The Blair Witch Project (1999)
Every year in the run-up to Halloween, I watch as many horror movies as my little horror-loving brain can stand. I also attempt to rectify the oversights of past years and see some classics (cult or otherwise) that have somehow managed to escape notice. This year, the first up is The Blair Witch Project, the horror smash from 1999 that inaugurated our ongoing obsession with the found-footage sub-genre.
Contrary to popular belief, The Blair Witch Project is not the first found-footage horror film. That distinction goes to Cannibal Holocaust, the controversial Italian cannibal film made in 1980. But Blair Witch definitely established some of the hallmarks of the sub-genre that we now see today.
The story is pretty simple: three student filmmakers (Heather, Mike, and Josh) embark on a documentary trip into the woods near Burkittsville, Maryland to make a movie about the local “Blair Witch” legend. After they vanish, their footage is discovered and edited into the film we see. The film combines the faux documentary made by the students – including talking-head interviews with local residents to establish the Blair Witch legend – and the “real-life” footage the students take as they get lost in the woods, stalked by an unseen force.
The conceit of The Blair Witch Project is provocative in itself: the documentary footage feels very much like a student film project, with leading questions to residents and silly, posed scenes at cemeteries. As the students head into the woods, the documentary elements are slowly abandoned and the students become the subjects of their own work. They fight among themselves, breaking down psychologically as they wander off map and bizarre things begin to happen. Some of the film’s more iconic images, like stick-dolls hanging in the trees, are incredibly creepy, while others – the POV camera shots of trembling hikers – have become so iconic as to lose their power.
The Blair Witch Project is a weak film in many ways. While it has some good ideas, the conceit begins to strain credulity. Although some excuse is made for Heather’s obsession with continuing to film even in the direst of circumstances, it feels just like that: an excuse. As time goes on, the conceit itself began to pull me out of the film and remind me that these were not actually documentarians lost in the woods, but fiction-filmmakers pretending to be lost in the woods.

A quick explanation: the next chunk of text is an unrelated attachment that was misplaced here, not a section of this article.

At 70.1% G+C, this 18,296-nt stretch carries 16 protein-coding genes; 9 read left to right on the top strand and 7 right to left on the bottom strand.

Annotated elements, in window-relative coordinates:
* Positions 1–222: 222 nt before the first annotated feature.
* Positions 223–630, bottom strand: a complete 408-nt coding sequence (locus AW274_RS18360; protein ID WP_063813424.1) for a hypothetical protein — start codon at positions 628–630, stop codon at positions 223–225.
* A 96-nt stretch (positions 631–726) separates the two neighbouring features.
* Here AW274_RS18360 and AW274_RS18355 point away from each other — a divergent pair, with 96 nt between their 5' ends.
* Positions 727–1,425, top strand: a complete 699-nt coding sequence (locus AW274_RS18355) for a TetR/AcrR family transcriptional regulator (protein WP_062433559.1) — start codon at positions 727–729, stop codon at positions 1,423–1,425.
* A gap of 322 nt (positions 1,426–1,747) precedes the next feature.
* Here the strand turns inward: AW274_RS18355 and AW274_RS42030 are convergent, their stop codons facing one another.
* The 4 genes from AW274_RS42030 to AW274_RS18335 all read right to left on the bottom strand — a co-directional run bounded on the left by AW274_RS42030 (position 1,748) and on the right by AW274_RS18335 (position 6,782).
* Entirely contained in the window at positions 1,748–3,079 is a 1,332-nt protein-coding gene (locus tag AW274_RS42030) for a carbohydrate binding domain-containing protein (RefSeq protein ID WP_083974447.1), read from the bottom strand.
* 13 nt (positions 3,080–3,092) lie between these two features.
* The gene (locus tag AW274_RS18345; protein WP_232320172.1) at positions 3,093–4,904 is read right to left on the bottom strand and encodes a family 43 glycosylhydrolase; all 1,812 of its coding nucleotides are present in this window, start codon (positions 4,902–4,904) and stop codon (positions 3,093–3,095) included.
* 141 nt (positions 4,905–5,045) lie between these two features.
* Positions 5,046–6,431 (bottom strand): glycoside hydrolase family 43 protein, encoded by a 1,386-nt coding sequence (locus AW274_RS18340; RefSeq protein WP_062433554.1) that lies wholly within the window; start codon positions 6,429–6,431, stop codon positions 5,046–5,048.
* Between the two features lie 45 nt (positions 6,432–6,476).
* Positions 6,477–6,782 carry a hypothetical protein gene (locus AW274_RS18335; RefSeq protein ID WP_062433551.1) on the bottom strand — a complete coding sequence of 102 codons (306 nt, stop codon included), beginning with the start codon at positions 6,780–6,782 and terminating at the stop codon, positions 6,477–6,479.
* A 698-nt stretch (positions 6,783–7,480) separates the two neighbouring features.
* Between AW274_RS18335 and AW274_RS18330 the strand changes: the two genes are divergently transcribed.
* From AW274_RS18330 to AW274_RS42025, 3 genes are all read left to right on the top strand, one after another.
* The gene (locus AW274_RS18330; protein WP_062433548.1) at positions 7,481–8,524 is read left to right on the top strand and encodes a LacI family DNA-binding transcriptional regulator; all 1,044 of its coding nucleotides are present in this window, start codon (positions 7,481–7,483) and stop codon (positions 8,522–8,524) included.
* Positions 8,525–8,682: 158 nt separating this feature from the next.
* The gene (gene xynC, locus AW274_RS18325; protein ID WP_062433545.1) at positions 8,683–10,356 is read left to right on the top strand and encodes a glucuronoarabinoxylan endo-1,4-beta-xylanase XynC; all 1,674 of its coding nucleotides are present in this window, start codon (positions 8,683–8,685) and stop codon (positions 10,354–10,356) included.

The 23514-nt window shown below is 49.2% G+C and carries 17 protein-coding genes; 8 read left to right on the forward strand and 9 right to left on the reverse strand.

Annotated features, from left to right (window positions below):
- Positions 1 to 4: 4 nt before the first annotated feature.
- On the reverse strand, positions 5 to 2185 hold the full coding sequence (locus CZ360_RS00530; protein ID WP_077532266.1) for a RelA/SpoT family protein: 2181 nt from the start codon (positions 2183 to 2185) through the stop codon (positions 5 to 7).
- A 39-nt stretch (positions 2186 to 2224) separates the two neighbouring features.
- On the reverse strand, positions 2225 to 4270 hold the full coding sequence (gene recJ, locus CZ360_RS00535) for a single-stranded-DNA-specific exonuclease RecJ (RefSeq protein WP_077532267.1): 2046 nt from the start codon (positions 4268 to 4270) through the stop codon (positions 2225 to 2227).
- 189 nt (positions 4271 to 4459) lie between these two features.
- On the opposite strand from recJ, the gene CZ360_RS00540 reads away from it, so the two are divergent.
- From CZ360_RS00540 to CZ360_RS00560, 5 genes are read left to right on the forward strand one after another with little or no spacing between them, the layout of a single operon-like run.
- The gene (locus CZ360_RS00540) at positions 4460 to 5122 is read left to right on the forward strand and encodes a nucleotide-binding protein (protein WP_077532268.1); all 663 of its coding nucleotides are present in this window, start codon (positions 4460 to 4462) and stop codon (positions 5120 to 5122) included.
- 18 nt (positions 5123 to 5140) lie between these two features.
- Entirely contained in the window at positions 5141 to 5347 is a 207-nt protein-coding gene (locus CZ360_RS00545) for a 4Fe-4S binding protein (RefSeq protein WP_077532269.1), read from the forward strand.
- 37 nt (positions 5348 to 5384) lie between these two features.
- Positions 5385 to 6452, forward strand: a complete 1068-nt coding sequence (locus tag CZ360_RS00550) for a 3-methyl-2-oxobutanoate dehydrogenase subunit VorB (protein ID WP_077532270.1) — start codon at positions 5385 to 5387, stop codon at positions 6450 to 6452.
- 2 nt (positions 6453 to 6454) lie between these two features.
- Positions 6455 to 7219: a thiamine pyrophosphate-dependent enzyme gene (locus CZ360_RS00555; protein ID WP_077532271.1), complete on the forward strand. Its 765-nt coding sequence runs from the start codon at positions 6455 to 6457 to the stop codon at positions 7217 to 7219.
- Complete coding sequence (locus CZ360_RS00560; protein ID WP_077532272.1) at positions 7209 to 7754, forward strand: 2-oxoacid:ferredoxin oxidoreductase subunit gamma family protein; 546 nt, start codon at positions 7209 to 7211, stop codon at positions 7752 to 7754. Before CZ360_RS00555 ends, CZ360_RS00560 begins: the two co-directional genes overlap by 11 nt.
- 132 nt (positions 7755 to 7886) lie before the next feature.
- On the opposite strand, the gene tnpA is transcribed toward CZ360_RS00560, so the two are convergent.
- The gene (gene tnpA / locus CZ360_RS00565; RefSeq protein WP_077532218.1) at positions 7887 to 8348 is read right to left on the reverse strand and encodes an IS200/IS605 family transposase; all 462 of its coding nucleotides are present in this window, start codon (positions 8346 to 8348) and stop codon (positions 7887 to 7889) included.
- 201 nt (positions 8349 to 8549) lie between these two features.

The found-footage concept is a difficult one to pull off for just that reason, and it’s to Blair Witch’s credit that they manage to keep it going as long as they do. Still, the shaking camera and heavy breathing does become wearing after a while. Rather than creating horrific tension, it becomes an exercise in trying to understand just what is going on. What am I supposed to be afraid of and why? After all, this is a fiction film; it does need some kind of coherent arc and coherent horror. Not being able to see the monster can often be terrifying, but The Blair Witch Project does not manage to create tension surrounding it.
I also struggled with understanding the actual legend behind the Blair Witch, and the film doesn’t take many pains to establish why certain elements are important. The dolls hanging in the trees, the piles of rocks, the weird abandoned house that makes up the film’s denouement…what are we really supposed to get from all this? I don’t insist that all elements of a film be explained – and a film like this has difficulty providing exposition without it coming off as an info drop – but there was still a sense that the characters knew more than they ever explain.
I’m glad that I have The Blair Witch Project under my belt – it’s a seminal horror film, and influenced quite a few of my favorite contemporary horror films. But it’s far less successful in 2016 than it was in 1999.